On Friday, NASA has announced that it has selected three commercial Moon landing service providers to participate in its payload delivery service, as part of the Artemis program. Each commercial lander will carry NASA-provided payloads that will conduct scientific investigations and demonstrate advanced technologies on the lunar surface.
The aim is to send instruments and science experiments to the surface of the Moon using commercial landers that are developed and operated by private companies.
The potential payloads include instruments that will conduct new lunar science, pinpoint lander position, measure the lunar radiation environment, assess how lander and astronaut activity affects the Moon, and assist with navigation precision, among other capabilities.
This could play a vital role in the agency’s plan to return humans to the surface of the moon by 2024 and create a permanent moon base by 2028. NASA will determine which payload will fly on each flight, by the end of this summer.
The selected three companies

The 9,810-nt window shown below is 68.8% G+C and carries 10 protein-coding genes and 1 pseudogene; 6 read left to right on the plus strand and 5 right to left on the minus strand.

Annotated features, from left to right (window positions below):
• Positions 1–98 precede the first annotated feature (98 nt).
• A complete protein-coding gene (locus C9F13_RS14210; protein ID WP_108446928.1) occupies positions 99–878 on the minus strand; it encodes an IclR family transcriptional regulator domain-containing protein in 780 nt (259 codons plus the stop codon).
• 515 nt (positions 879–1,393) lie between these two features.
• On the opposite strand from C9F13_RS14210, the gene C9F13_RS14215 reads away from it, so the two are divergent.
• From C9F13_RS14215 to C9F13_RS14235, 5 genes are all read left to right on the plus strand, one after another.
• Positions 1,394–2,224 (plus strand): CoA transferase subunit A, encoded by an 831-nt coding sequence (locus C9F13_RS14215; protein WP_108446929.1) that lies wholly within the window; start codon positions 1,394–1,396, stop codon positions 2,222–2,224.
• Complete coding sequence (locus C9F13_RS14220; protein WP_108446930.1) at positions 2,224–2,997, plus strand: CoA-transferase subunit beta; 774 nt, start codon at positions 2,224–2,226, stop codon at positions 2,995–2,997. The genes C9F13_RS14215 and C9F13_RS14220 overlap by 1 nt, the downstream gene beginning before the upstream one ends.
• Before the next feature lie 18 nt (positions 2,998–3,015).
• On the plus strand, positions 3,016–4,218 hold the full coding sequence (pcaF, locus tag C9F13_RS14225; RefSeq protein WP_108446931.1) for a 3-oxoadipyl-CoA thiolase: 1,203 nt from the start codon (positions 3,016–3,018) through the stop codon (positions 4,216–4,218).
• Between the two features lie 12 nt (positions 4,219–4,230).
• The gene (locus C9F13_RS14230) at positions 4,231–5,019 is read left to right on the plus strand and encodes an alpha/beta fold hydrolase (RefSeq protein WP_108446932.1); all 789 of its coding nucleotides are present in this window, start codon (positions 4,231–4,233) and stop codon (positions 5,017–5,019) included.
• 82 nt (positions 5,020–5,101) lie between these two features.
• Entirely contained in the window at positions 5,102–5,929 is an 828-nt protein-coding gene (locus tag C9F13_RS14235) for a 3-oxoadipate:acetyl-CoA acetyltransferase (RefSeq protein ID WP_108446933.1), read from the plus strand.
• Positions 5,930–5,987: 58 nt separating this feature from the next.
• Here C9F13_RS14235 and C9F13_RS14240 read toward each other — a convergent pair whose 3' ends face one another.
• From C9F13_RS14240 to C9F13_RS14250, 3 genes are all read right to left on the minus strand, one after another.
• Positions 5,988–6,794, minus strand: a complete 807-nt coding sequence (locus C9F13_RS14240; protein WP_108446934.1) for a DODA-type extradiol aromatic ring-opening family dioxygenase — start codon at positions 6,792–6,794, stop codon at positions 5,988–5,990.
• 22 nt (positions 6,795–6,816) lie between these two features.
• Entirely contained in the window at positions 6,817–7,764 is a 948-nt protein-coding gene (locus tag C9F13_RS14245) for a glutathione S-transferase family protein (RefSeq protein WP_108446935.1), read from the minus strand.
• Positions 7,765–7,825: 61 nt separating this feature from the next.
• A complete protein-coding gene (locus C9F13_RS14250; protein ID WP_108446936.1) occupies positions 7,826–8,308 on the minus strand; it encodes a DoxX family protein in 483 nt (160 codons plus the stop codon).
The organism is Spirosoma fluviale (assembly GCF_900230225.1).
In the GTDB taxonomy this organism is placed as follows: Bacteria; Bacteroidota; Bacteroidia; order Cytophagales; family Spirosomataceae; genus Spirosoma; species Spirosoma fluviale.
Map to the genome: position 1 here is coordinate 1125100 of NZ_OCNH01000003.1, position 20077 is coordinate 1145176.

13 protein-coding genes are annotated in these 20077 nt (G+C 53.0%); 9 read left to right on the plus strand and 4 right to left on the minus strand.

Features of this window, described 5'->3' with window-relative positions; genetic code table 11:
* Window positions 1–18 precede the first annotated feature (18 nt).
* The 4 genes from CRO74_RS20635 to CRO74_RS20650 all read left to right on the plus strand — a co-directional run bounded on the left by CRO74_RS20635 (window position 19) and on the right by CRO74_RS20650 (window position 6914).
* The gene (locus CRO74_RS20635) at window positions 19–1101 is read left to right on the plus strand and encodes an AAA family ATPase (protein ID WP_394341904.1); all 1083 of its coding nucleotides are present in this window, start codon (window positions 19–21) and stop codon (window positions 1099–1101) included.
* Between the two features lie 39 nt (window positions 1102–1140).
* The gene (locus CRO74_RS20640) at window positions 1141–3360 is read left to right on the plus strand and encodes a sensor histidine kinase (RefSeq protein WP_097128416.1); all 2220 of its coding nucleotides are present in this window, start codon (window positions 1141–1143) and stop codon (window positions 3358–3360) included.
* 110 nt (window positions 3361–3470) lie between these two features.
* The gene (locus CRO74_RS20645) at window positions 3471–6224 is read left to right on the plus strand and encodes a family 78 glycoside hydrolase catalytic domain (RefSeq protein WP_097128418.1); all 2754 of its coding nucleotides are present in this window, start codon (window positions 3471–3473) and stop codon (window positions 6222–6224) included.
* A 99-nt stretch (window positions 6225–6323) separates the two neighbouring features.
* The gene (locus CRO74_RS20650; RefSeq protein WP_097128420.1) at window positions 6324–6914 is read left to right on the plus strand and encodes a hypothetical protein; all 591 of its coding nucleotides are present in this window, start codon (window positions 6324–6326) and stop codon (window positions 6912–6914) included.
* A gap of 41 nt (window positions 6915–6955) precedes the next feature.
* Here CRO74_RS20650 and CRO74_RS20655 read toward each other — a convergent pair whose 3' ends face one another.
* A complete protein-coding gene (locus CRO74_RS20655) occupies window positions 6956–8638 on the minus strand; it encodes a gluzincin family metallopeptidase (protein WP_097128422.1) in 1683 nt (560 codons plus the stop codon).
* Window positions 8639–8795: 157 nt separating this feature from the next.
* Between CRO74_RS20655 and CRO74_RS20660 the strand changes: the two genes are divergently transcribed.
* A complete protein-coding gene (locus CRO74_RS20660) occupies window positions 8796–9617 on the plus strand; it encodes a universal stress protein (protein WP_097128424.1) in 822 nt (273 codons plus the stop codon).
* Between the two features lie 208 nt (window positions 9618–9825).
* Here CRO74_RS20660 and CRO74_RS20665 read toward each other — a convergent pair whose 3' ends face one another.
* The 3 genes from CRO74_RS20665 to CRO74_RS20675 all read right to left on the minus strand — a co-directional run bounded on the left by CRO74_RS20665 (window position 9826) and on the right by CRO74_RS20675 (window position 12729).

The three selected companies are Pittsburgh firm Astrobotic, Houston-based Intuitive Machines and Edison, New Jersey firm OrbitBeyond. Astrobotic is being paid $79.5 million to carry more than a dozen payloads to the near side of the moon by 2021. Then Intuitive Machines was awarded a $77 million contract for five payload trips; and Orbit Beyond was awarded a $97 million contract to carry as many as four payloads to a lava plain by 2020.
“Our selection of these U.S. commercial landing service providers represents America’s return to the Moon’s surface for the first time in decades, and it’s a huge step forward for our Artemis lunar exploration plans,” said NASA Administrator Jim Bridenstine.
”Next year, our initial science and technology research will be on the lunar surface, which will help support sending the first woman and the next man to the Moon in five years. Investing in these commercial landing services also is another strong step to build a commercial space economy beyond low-Earth orbit.”
These companies are partnered with NASA through the agency’s Commercial Lunar Payload Services (CLPS) initiative. The agency’s initiative to send the first woman and the next man to the Moon. But CLPS is focused on robotic vehicles and science, rather than human spaceflight.
The Artemis program
NASA introduced the Artemis program on May 16. Charged with returning astronauts to the Moon within five years, NASA’s Artemis lunar exploration plans are based on a two-phase approach. The first one is focused on speed landing astronauts on the Moon by 2024. While the second one is to establish a sustained human presence on and around the Moon by 2028.
The scientists are thinking that they will use what they learn on the Moon to prepare to send astronauts to Mars.